Bruce Dancik, an authority on woody plants, publication ethics and peer review, joins Canada’s most distinguished group of scholars this week as a Specially Elected Fellow of the Royal Society of Canada.
A professor emeritus in the Department of Renewable Resources, Dancik will be inducted Friday into the peer-elected society that was established in 1882 to honour learned people who have made remarkable contributions in the arts, the humanities, the sciences and Canadian public life.
The society is welcoming him because of his 35 years of unpaid service as an expert editor of scientific papers for the National Research Council Research Press/Canadian Science Publishing
. The independent publisher produces the foremost suite of peer-reviewed Canadian research journals.
Dancik’s stellar contributions include 26 years as editor-in-chief of the press—an enterprise that demanded his daily attention—and his help in saving it from oblivion when the Conservative government decided to stop funding it seven years ago.
He and two others not only oversaw its rebirth as a private, not-for-profit corporation, but also convinced many staffers to abandon their government pensions in order to continue working for it.
Dancik’s volunteer commitment to the press, which produces 21 internationally respected science journals that publish papers from researchers worldwide, was part of credo instilled by a mentor who believed that if scientists expect to be published in journals to further their careers, they had a duty to support them.
Dancik believes he also had a responsibility to his scientific community.
“I wanted to help scientists communicate well so they could be understood by readers, and get on with fixing things that had deficiencies so they could improve or change the design of an experiment, and in turn, get on with their work
,” he said.
In the decade before he took the top job, Dancik was also editor of one of its publications, The Canadian Journal of Forest Research, building it from a small quarterly into one of the world’s top-ranked forestry journals.
“He has an incredible eye for detail,” said Lee Foote, who took over as director of the Devonian Botanic Garden from Dancik in 2011 and was his colleague in the Department of Renewable Resources.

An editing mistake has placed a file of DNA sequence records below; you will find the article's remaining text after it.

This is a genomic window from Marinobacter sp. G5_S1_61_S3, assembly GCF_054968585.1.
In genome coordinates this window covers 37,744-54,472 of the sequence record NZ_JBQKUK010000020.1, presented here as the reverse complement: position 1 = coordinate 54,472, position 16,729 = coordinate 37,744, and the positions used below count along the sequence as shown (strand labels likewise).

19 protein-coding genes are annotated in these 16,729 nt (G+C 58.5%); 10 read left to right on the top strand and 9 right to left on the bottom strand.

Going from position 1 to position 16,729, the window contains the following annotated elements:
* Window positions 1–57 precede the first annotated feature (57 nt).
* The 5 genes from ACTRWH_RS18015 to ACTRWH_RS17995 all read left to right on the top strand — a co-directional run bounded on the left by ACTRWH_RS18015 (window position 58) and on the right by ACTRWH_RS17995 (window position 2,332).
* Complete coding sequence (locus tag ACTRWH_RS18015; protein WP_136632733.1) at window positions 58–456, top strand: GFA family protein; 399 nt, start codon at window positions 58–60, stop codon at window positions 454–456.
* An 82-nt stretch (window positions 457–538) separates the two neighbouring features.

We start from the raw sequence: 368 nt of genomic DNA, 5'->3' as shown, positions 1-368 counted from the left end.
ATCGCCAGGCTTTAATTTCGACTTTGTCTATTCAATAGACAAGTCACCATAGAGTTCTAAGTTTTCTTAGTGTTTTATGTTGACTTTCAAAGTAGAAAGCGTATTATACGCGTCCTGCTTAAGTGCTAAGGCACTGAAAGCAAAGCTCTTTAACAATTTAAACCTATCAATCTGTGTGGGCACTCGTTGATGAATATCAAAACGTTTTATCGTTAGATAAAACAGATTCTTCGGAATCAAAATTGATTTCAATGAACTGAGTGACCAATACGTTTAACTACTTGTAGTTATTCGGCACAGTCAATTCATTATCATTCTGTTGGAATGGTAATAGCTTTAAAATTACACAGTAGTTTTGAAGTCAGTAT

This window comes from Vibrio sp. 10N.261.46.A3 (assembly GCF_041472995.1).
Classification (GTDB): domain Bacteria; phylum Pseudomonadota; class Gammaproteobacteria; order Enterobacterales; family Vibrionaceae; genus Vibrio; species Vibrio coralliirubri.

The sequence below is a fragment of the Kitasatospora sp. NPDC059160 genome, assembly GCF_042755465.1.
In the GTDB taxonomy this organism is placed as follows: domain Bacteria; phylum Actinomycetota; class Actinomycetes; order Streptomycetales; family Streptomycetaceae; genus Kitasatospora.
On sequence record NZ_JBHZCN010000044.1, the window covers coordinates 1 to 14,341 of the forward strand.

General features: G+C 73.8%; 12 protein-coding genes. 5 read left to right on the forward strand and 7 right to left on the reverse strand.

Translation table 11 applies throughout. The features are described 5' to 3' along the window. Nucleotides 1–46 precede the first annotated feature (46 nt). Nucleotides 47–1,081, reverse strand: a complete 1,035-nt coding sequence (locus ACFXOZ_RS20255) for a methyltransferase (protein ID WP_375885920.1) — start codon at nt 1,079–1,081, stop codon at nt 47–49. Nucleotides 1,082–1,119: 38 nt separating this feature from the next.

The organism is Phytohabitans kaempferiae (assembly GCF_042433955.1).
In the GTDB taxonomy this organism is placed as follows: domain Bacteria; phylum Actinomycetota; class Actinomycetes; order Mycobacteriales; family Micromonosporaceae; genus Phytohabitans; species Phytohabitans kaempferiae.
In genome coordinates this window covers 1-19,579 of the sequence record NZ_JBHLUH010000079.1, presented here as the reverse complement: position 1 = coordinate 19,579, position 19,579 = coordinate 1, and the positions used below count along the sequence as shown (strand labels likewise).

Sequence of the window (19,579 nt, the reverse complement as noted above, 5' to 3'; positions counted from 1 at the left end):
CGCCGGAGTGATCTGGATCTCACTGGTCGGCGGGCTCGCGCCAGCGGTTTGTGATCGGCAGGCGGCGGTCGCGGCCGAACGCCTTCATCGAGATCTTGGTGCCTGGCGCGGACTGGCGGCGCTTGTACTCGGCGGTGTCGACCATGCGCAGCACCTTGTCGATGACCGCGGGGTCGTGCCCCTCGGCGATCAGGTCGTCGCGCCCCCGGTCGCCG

“He has the biologist’s eye. It looks for pattern, coherence and anomaly, and that makes him an exceptionally good editor, someone who looks for inconsistencies.”
In its citation
announcing his induction, the Royal Society noted that the journals are available in 175 countries and that Dancik “has played a major role in the success of the enterprise, which has greatly benefited the Canadian and international scientific community.”
Describing Dancik as a renaissance man, with deep interest in fly fishing, wines, sports cars and antiquarian books, Foote said that his combination of curiosity and academic acumen have made him an ideal gatekeeper of peer-reviewed publications.
“It’s a special gift to critically read in science about topics out of your area of expertise and separate the wheat from the chaff,” he said. “That’s what we call scientific wisdom—an amalgam of many different things that very few people have.”
In addition to shepherding the press, Dancik has contributed a massive degree of other guidance to the University of Alberta and to his field.
An expert on population genetics and evolution of woody plants, he was director of the Devonian Botanic Garden
from 2001 to 2011 and continues to sit on its board of directors. As part of the university’s administration, he was associate vice-president (academic) from 1995 to 2000. He’s also a former chair of the then-Department of Forest Science and its successor, the Department of Renewable Resources.
Dancik came to the University of Alberta in 1973 as a professor and researcher. Among his notable work was the naming and confirmation of new birch species in 1985, the first proof of maternal inheritance of cpDNA in a conifer in 1987 and first isolation of a tree gene in 1988.
Dancik is the recipient of many prestigious awards, including the Canadian Forestry Achievement Award, the Tree of Life Award, a Scientific Achievement Award from the International Union of Forest Research Organizations, the Council of Science Editors Award for Meritorious Achievement, and a Queen’s Golden Jubilee Medal.
The Royal Society of Canada has approximately 3,700 members (more than 2,000 of them Canadian) who are elected by fellow members to recognize the best in their field. Specially elected fellows are inducted for contributions other than those from scholarship or research. Among the society’s first fellows were Sir Sandford Fleming, originator of the world system of Standard Time, and Sir William Osler, one of the greatest physicians of his day.